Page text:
Reconnecting America People * Places * Possibility

Resource Center

The Future of Downtown

Bringing work back to the city

Since 1990, Bay Area residents have been driving nearly 50 million more miles each day. Regionally, transit ridership to work fell from a high of 11.4 percent in 1980 to around 9.4 percent in 2000. Although it has increased slightly since 2000 (to 9.8 percent), Bay Area transit ridership remains less than 10 percent of all commute trips. Meanwhile, our heavy reliance on automobile commutes is one the Bay Area’s chief contributions to climate change. This pattern of driving to work and other destinations — and its resulting environmental impact — stems from the sprawling geography of homes and jobs, and an infrastructure system that builds ever outward.

The smart growth movement has long called attention to the problems with sprawl, but has often been focused on residential sprawl. Yet the dispersion of jobs into suburban and exurban office parks that can never be served by transit is just as much of a threat to the environment as residential sprawl, if not greater. To achieve a low-carbon future, Bay Area residents need to be able to commute to work without relying on a car.

SPUR argues that our best strategy to reduce job sprawl is to channel more employment growth toward existing centers, particularly the transit-rich downtown of San Francisco.

Other transit-served employment centers in the Bay Area, such as downtown Oakland and San Jose, as well as Concord and Walnut Creek, also should capture a growing share of regional employment. The success of the other transit-served job centers is key to a future Bay Area that uses less carbon. But most workers in these other locations, including downtown San Jose and Oakland, drive to work. Future SPUR reports will look at what can be done to improve the land use, urban design and transportation networks for the other employment hubs in the Bay Area.

But downtown San Francisco is the only employment node in the region where most people travel to work without bringing their own car. This paper focuses on downtown San Francisco as the node with by far the greatest near-term potential to accommodate regional employment growth with a low carbon footprint. In fact, if reducing emissions and the amount of driving was our only criterion, we would advocate a region that adds as much of its incremental growth as possible into San Francisco. Even if San Francisco retains its share of regional jobs (16 percent), the increase in driving and emissions in the suburbs will prevent the region from attaining climate change goals.

We believe there are many benefits of adding jobs to downtown San Francisco:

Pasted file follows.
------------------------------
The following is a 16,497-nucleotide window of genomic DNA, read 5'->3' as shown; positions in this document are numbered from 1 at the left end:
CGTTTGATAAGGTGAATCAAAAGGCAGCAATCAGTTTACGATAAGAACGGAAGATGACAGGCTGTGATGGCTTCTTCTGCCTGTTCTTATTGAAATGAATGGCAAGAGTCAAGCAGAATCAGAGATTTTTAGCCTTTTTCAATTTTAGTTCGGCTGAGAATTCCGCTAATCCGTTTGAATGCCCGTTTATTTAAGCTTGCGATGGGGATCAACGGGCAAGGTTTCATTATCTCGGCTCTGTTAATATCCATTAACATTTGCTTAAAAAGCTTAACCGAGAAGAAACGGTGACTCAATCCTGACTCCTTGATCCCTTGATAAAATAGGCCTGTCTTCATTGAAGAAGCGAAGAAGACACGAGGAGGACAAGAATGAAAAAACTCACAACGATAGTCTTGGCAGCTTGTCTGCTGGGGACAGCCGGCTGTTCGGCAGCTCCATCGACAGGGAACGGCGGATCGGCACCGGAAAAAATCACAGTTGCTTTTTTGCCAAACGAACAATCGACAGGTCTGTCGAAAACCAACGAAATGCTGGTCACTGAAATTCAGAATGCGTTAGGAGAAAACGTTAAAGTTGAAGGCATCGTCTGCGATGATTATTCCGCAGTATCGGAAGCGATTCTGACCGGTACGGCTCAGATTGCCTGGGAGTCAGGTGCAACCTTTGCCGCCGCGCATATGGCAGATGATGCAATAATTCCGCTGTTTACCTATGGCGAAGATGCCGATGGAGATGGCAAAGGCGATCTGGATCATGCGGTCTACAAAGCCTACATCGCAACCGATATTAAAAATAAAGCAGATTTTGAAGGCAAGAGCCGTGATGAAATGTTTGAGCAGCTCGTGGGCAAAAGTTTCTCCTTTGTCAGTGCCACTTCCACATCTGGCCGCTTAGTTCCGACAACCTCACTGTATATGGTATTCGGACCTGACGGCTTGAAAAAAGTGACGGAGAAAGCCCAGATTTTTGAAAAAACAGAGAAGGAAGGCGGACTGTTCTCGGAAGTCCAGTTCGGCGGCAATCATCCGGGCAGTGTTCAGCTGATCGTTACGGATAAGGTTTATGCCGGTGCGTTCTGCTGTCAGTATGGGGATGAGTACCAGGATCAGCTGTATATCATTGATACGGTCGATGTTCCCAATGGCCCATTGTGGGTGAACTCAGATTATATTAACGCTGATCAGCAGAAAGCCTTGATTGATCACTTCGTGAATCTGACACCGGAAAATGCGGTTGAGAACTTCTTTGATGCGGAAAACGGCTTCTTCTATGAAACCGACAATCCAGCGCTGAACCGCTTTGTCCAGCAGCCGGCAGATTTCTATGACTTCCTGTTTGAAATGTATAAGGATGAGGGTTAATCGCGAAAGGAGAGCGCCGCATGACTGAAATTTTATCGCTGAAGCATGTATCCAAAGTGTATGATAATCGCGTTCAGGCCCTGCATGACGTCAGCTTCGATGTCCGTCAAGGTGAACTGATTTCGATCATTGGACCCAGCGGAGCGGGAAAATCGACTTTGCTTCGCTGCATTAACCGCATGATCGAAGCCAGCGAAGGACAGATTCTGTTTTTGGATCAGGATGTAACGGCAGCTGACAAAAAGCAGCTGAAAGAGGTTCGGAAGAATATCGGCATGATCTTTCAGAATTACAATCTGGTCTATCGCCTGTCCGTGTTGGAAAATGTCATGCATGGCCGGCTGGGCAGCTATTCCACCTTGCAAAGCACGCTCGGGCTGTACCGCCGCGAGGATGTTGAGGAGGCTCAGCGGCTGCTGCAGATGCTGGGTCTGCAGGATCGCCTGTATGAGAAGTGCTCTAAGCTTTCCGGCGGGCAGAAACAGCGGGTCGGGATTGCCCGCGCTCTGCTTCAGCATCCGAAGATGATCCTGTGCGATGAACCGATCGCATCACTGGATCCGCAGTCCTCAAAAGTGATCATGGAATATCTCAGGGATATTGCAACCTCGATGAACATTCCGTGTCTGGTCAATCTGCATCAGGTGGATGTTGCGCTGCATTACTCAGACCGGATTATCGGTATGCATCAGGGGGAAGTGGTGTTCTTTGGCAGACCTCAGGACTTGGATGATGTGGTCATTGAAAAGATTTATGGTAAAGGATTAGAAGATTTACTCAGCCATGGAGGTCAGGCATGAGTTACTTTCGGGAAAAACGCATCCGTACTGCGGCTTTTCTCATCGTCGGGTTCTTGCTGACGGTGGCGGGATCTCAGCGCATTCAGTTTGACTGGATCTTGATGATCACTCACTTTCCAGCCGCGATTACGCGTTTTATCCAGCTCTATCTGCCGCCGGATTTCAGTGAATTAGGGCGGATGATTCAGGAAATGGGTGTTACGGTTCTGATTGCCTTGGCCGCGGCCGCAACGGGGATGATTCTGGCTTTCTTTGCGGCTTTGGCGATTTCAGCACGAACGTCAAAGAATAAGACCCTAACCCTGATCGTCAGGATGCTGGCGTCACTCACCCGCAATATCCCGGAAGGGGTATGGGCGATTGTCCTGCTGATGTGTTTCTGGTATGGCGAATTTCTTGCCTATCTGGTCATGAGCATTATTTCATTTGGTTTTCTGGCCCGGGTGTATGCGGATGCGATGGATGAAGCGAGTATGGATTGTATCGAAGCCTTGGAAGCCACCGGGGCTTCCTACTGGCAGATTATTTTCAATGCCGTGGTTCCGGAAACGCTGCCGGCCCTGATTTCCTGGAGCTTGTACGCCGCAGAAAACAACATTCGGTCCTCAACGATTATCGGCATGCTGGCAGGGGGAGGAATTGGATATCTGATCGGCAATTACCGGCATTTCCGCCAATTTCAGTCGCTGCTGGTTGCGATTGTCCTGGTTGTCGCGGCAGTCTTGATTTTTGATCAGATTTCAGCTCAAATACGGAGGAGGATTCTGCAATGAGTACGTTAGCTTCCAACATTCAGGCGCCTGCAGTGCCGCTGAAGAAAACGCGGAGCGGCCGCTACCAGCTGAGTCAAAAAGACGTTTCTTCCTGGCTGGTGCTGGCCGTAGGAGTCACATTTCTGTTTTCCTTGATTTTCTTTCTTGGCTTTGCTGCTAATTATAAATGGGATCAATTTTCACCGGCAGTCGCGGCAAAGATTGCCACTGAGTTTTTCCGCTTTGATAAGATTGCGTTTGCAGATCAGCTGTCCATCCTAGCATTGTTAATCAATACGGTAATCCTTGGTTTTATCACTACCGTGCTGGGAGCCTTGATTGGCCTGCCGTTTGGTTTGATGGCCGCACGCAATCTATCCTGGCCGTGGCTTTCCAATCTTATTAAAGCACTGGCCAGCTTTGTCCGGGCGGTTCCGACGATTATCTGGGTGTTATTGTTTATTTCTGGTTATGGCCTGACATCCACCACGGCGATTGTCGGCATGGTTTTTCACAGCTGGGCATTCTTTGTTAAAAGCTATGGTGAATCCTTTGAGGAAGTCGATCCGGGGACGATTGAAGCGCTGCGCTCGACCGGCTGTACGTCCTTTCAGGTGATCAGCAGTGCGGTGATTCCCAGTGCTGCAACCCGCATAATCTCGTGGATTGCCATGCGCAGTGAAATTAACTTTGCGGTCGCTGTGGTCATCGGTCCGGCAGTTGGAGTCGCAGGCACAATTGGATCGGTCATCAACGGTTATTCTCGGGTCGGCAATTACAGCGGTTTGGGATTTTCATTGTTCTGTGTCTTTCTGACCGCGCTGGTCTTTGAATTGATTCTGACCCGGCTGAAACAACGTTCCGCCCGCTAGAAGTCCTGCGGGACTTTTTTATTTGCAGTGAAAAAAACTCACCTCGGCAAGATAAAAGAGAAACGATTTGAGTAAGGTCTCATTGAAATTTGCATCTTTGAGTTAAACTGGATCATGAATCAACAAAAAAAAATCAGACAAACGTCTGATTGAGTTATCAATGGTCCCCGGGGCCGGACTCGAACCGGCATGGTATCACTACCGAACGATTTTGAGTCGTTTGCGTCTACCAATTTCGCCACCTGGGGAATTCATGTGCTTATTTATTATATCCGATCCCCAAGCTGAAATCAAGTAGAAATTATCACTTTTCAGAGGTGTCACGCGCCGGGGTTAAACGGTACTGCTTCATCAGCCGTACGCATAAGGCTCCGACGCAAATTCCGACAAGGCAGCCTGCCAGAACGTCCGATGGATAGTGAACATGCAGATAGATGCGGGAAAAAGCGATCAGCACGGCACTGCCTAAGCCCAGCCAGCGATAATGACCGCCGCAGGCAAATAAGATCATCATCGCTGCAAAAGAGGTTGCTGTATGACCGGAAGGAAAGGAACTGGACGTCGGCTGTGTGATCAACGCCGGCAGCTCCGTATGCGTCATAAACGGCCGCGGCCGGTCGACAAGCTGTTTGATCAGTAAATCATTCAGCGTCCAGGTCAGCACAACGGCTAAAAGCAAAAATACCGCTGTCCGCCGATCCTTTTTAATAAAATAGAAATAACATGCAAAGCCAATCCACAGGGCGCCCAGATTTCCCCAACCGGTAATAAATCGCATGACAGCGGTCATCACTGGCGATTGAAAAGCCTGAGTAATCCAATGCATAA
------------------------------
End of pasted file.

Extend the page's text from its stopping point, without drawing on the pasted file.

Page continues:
• A reduction in the land eaten up for suburban office parks, by providing jobs in a denser format that more efficiently uses space and energy
  • A reduction in the driving and emissions associated with daily commuting in the region, by maximizing the number of jobs within walking distance of transit lines
  • The creation of high paying jobs accessible to residents of the city and region
  • The encouragement of innovation, by bringing smart people into contact with one another in a dynamic urban location 
  • Increased funding for the broad array of public services we are proud to offer as a progressive city trying to serve as a model for the rest of the country 

At the same time, there are significant barriers to adding jobs to downtown San Francisco:

  • San Francisco is an expensive place to create employment because of high commercial rents, office development fees, business taxes and salaries (which are driven in part by housing costs). We need to keep costs as low as we can, yet make sure we add value to those who do business or work here, to make it acceptable to bear the high costs.
  • San Francisco has a reputation for a hostile business climate, manifested both in anti­business rhetoric and in the time-consuming bureaucratic processes employers encounter when they must interface with local government. Perhaps the anti-business rhetoric is now part of the city’s culture. But if that is true, then it is all the more critical that government be efficient, transparent and predictable, in order to not drive away employers.
  • Current zoning does not allow for significant new office growth. We must change zoning to fit more office buildings into the traditional central business district, or to expand the office core into adjacent areas in the South of Market and Mid-Market areas.
  • Our transportation networks, especially the Embarcadero and Montgomery BART stations, are nearing capacity. We must significantly expand transit capacity if we want to continue to add jobs in San Francisco.

San Francisco’s costs and business climate as barriers to job growth have been explored in depth in previous SPUR reports dealing with the tax structure, business costs, housing policy and government efficiency. This report focuses primarily on the physical planning problems that need to be solved: zoning for jobs and adding transportation capacity.